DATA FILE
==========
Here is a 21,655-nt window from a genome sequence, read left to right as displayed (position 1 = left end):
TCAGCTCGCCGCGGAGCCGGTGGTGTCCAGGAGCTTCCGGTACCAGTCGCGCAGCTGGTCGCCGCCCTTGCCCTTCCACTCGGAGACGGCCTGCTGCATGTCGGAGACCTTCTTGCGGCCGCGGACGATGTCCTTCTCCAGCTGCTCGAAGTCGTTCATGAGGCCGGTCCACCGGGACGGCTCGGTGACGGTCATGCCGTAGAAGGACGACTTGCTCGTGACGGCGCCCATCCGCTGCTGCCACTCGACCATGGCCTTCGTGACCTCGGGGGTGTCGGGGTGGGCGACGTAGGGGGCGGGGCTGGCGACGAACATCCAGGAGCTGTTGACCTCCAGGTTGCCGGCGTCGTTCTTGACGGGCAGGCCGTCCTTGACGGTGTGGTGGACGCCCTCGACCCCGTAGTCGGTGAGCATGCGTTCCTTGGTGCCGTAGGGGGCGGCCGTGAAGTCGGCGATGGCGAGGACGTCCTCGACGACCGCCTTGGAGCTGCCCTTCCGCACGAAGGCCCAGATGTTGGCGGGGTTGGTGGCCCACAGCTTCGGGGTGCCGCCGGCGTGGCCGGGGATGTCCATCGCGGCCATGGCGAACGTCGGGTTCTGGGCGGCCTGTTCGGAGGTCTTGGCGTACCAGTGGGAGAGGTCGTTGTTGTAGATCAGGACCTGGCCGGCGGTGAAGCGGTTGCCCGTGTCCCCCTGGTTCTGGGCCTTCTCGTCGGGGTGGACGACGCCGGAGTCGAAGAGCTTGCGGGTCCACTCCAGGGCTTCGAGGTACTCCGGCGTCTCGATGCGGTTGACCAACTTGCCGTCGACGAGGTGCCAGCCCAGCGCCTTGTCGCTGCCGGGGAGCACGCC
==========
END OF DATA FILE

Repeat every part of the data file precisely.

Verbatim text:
Here is a 21,655-nt window from a genome sequence, read left to right as displayed (position 1 = left end):
TCAGCTCGCCGCGGAGCCGGTGGTGTCCAGGAGCTTCCGGTACCAGTCGCGCAGCTGGTCGCCGCCCTTGCCCTTCCACTCGGAGACGGCCTGCTGCATGTCGGAGACCTTCTTGCGGCCGCGGACGATGTCCTTCTCCAGCTGCTCGAAGTCGTTCATGAGGCCGGTCCACCGGGACGGCTCGGTGACGGTCATGCCGTAGAAGGACGACTTGCTCGTGACGGCGCCCATCCGCTGCTGCCACTCGACCATGGCCTTCGTGACCTCGGGGGTGTCGGGGTGGGCGACGTAGGGGGCGGGGCTGGCGACGAACATCCAGGAGCTGTTGACCTCCAGGTTGCCGGCGTCGTTCTTGACGGGCAGGCCGTCCTTGACGGTGTGGTGGACGCCCTCGACCCCGTAGTCGGTGAGCATGCGTTCCTTGGTGCCGTAGGGGGCGGCCGTGAAGTCGGCGATGGCGAGGACGTCCTCGACGACCGCCTTGGAGCTGCCCTTCCGCACGAAGGCCCAGATGTTGGCGGGGTTGGTGGCCCACAGCTTCGGGGTGCCGCCGGCGTGGCCGGGGATGTCCATCGCGGCCATGGCGAACGTCGGGTTCTGGGCGGCCTGTTCGGAGGTCTTGGCGTACCAGTGGGAGAGGTCGTTGTTGTAGATCAGGACCTGGCCGGCGGTGAAGCGGTTGCCCGTGTCCCCCTGGTTCTGGGCCTTCTCGTCGGGGTGGACGACGCCGGAGTCGAAGAGCTTGCGGGTCCACTCCAGGGCTTCGAGGTACTCCGGCGTCTCGATGCGGTTGACCAACTTGCCGTCGACGAGGTGCCAGCCCAGCGCCTTGTCGCTGCCGGGGAGCACGCC